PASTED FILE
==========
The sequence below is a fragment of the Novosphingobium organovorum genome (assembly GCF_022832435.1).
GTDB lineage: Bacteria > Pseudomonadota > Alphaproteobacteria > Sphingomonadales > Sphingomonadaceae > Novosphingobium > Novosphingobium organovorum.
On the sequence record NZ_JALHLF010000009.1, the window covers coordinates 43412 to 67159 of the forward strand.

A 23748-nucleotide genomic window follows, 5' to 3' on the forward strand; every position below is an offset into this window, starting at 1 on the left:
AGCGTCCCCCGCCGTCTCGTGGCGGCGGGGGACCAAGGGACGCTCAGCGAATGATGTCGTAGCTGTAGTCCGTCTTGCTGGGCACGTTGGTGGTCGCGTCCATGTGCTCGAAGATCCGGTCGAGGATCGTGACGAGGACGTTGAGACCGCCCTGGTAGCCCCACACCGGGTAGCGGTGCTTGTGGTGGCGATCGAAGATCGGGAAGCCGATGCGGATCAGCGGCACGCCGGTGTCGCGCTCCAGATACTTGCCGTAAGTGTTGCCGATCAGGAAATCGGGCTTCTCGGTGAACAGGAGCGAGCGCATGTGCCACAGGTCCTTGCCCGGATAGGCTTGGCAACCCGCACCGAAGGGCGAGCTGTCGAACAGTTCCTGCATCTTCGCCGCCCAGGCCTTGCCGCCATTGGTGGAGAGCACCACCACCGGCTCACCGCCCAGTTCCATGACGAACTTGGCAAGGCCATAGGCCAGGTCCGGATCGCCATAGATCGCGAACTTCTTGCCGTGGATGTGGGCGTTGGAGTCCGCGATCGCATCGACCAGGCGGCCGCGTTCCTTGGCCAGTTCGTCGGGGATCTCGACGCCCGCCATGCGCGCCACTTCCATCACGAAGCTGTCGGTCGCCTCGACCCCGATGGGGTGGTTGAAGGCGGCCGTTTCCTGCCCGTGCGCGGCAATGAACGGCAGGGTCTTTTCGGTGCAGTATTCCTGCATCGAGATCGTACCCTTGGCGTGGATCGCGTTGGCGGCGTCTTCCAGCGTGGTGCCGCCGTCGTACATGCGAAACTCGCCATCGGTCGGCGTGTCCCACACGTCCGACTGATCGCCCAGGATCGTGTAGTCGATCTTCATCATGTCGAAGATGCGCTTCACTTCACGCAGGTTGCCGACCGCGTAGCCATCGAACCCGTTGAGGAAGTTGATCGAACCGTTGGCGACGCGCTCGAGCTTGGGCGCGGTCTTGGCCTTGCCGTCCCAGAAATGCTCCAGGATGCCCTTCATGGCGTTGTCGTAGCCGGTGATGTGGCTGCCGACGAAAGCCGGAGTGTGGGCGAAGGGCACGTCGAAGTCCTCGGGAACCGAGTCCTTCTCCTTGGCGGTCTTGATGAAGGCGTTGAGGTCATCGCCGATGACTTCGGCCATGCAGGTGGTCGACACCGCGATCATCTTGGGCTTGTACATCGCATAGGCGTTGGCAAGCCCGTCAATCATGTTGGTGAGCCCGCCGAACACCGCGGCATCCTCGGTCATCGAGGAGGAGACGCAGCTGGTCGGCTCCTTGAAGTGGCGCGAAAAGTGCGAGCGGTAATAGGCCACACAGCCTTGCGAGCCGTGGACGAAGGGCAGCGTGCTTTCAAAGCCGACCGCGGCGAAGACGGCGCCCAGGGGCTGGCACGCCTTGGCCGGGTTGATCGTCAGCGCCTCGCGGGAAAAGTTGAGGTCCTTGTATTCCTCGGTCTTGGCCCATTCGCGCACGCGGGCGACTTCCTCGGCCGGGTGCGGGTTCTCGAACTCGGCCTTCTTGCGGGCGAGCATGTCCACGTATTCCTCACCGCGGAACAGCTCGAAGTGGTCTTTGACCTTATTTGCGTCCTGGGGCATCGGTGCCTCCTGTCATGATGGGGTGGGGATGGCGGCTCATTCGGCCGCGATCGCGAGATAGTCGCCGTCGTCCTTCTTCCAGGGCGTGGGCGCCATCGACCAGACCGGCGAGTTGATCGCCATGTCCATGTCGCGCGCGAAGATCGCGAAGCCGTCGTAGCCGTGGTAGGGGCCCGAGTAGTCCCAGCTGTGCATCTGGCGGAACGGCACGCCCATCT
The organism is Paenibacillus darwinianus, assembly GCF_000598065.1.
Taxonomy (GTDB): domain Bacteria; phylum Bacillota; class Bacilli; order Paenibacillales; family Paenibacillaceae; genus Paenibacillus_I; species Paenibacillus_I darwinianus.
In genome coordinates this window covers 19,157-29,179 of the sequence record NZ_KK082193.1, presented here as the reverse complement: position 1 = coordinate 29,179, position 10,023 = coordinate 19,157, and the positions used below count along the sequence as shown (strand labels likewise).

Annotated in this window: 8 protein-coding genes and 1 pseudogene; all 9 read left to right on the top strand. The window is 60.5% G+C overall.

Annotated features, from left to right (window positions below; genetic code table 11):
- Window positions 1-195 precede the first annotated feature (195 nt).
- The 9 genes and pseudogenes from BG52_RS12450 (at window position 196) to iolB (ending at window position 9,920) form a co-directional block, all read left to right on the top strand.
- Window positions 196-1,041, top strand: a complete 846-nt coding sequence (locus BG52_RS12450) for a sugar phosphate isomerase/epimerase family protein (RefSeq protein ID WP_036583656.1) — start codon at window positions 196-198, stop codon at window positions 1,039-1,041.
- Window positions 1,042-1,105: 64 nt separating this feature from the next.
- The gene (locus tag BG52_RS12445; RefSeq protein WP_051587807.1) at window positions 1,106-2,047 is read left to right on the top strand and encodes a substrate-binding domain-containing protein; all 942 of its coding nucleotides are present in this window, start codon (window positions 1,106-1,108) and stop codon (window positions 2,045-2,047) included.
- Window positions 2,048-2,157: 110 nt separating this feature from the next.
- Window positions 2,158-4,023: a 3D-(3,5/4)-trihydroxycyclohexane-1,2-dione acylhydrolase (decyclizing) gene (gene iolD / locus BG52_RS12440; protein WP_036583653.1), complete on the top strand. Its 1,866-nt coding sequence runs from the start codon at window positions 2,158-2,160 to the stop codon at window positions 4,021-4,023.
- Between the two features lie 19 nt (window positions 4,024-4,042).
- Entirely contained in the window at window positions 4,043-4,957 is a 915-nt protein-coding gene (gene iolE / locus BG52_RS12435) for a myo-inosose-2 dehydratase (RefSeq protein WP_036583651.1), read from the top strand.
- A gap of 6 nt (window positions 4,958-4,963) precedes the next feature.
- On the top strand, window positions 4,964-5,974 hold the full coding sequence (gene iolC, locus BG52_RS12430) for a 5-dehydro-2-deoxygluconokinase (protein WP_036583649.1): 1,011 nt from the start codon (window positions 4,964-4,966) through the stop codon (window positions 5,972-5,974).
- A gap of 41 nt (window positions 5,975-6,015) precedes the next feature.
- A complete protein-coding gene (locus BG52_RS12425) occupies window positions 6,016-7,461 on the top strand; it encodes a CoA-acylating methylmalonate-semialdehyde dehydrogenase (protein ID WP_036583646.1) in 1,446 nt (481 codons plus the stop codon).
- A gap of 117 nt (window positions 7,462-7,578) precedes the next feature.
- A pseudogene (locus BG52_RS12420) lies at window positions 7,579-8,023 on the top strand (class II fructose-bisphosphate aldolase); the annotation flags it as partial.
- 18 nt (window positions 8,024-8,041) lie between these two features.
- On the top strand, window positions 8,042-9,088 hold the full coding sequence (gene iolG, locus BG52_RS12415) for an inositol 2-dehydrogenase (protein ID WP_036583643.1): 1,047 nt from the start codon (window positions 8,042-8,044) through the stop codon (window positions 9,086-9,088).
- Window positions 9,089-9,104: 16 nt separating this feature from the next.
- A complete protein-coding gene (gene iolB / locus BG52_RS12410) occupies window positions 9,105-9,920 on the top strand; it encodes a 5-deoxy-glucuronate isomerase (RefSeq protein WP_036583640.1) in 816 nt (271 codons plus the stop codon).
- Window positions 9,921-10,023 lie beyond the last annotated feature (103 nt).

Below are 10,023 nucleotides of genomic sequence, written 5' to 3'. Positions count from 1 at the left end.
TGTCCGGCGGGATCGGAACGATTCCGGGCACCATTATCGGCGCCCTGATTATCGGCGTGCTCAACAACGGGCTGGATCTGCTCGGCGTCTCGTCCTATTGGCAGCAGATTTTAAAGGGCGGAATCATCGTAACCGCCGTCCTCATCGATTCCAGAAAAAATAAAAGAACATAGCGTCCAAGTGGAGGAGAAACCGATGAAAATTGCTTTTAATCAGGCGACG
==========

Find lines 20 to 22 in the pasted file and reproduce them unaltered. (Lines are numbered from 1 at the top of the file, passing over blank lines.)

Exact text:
- A gap of 6 nt (window positions 4,958-4,963) precedes the next feature.
- On the top strand, window positions 4,964-5,974 hold the full coding sequence (gene iolC, locus BG52_RS12430) for a 5-dehydro-2-deoxygluconokinase (protein WP_036583649.1): 1,011 nt from the start codon (window positions 4,964-4,966) through the stop codon (window positions 5,972-5,974).
- A gap of 41 nt (window positions 5,975-6,015) precedes the next feature.